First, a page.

Love After Love by Ingrid Persaud (published earlier this year) really is a book about love. Told in first-person chapters by three characters: Betty, her lodger Chetan, and her son Solo, it is both amusing and sad as it develops their story over a number of years. The settings for the book are a town in Trinidad and a poor immigrant neighborhood in New York City. The characters are very vivid and interesting. They talk to the reader in a non-standard English, a version of the local dialect of Trinidad but modified, I assume, to make it completely readable by outsiders like me. The New York chapters offer a very interesting set of insights into American attitudes towards immigrants and how these marginalized people deal with American challenges.
Rather than write a review of this enjoyable novel, I'm going to focus on wonderful food scenes that help create the fascinating atmosphere of this book. The characters' cooking combines traditions from several Trinidadian communities: European, African, and East Indian. Betty and Chetan use local island produce, herbs, and fish and spices along with cooking techniques from India, where their ancestors came from. So their cooking reflects a lot of things, both personal and cultural.
Soon after Chetan moves into Betty's room-for-rent, he begins to make meals for the three of them:
"Two of us coming home from work, same tired, so I took over the cooking three times for the week. As it’s Sunday I decided to do my nice steamed kingfish, callaloo with salt meat, rice, and, just for Solo, a macaroni pie." (Chetan, Kindle Locations 339-340).Chetan also sets up a garden, growing vegetables and herbs in steel drums:
"By next month-end we should be feasting on our own fried okro with hot sada roti or using it to make callaloo soup. The pigeon peas, pimento, and sweet peppers are already bearing. Two steel drums, cut in half horizontally and laid end to end, have every seasoning you could want. I’m talking thyme, Spanish thyme, rosemary, chive, sweet basil, marjoram, coriander, flat leaf parsley, curly leaf parsley. The chadon beni need a haircut before it takes over." (Chetan, Kindle Locations 747-750).Almost an entire chapter narrated by Betty is dedicated to the local fish called cascadoux. Of course I had never heard of it; I found this definition: "an oddball member of the catfish family," with quite a bit of other information about the fish, which is local to Trinidad (source).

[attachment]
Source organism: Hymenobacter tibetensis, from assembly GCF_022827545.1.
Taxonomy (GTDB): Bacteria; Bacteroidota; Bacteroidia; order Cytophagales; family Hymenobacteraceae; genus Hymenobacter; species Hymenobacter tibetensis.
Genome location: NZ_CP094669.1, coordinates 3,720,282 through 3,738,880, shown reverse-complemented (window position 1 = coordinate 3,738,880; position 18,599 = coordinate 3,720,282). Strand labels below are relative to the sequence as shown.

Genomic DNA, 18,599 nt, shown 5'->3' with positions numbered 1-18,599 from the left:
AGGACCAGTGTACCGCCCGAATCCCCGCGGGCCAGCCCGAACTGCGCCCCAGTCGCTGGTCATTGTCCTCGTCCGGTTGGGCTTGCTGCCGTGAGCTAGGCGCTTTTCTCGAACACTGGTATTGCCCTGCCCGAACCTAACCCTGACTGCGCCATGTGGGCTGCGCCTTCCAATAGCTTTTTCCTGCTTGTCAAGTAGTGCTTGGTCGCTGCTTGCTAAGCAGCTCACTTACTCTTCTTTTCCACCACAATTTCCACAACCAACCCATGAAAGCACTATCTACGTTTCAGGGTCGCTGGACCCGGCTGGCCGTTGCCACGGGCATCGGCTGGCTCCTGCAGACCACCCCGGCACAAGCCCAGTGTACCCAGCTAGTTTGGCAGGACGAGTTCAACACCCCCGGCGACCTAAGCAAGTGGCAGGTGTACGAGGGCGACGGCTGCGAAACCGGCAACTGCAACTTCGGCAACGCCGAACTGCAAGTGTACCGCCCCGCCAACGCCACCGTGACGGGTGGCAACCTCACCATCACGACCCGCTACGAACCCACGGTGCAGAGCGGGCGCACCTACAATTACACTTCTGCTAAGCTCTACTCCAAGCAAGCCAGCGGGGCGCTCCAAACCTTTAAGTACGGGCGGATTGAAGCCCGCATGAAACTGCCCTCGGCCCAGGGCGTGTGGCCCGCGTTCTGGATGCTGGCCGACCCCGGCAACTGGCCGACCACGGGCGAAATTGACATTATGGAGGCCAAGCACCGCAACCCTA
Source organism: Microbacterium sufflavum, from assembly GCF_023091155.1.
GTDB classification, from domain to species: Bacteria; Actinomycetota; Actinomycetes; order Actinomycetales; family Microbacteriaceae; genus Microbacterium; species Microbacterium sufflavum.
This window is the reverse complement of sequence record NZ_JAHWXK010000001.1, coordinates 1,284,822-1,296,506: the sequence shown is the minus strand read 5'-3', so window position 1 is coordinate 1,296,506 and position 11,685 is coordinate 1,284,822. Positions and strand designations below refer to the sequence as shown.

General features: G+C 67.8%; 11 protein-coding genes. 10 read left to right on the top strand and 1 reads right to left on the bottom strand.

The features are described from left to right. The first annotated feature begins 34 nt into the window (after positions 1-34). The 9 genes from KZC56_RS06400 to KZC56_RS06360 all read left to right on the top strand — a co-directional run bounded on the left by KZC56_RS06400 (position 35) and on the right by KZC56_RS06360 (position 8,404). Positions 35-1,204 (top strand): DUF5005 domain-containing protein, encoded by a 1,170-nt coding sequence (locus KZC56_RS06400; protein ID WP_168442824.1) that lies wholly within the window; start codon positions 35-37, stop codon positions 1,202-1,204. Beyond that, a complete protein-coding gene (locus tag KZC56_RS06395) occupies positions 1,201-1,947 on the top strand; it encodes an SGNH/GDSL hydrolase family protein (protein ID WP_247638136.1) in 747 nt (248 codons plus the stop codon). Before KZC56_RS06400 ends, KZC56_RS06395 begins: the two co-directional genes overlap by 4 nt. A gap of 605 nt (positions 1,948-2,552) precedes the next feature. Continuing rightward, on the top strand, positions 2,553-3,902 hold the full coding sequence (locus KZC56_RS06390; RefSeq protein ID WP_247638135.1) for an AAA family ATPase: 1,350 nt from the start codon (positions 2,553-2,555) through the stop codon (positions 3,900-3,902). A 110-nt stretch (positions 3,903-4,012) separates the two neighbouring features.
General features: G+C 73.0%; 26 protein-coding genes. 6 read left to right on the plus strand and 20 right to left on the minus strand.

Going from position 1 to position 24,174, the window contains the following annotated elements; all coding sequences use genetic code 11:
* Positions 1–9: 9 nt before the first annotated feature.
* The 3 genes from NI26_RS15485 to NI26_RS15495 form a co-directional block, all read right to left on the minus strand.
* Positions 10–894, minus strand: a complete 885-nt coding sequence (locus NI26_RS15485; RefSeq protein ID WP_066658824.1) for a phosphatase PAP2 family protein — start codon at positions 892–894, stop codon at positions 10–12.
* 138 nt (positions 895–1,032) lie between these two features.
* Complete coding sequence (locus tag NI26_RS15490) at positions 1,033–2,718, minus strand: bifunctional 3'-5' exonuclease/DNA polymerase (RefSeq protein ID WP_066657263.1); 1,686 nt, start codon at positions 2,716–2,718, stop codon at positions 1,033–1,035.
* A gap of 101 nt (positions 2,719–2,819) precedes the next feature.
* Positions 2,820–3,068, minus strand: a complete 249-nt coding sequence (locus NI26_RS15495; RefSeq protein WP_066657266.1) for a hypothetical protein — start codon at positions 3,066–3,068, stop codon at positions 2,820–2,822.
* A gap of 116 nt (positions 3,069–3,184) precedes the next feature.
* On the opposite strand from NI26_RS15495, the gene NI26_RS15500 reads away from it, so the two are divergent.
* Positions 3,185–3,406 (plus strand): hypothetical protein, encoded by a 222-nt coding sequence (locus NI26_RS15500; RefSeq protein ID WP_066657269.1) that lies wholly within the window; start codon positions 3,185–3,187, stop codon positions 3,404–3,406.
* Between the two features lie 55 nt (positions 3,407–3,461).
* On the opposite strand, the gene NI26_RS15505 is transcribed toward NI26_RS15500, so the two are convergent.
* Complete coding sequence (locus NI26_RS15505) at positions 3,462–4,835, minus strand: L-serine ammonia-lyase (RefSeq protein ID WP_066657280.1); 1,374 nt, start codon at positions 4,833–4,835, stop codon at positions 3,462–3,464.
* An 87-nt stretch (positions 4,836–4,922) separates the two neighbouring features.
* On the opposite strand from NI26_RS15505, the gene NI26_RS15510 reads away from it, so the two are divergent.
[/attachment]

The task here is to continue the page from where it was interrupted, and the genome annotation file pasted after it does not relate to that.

Betty buys her cascadoux from a fish vendor, who held it back for her. It's so desirable that another customer instantly offers to pay her double for it! Before starting to cook, she sends her son Solo out to gather herbs from the garden. I'm including quite a bit of her description of how she cooks, because I find it so interesting and also so characteristic of how the novel works:
"It’s been donkey years since I tasted cascadoux. Must be since early marriage. If Sunil saw lines of these mud-covered fish selling by the roadside near Caroni he would buy and bring home. Of course then I had to clean everything myself but as it was so fresh it would eat nice nice. I done know Solo will turn up his nose. Have mercy, this fish seriously ugly for days. If I didn’t know how sweet it does taste I wouldn’t want to eat it either. Only thing is you can’t cook cascadoux now for now. It requires preparation." (Betty, Kindle Locations 883-887).
"Into the blender I threw the chadon beni, chives, thyme, an onion cut up, and two cloves of garlic. That mix perfumed the whole kitchen. Two chopped-up tomatoes went in the mix. These tomatoes are down to Mr. Chetan. He didn’t take to gardening at first. But he planted them out, checked on them every evening after work, and now we’re eating the sweetest tomatoes grown from seed. I’m not boasting but fact is fact. Tomatoes in the market can’t touch these for flavor. Inside each fish I stuffed the green seasoning and tomato mixture. That will sit in the fridge until it’s time to curry them down in the pot. When cascadoux’s starring nothing must upstage it. Boiled rice to soak up the curry, a little fried plantain on the side, and we good to go. Mr. Chetan will never say no to a piece of fried plantain. I peeled two, cut them in half, and sliced them. Not too thick and not too thin. It must fry without burning." (Betty, Kindle Locations 908-914).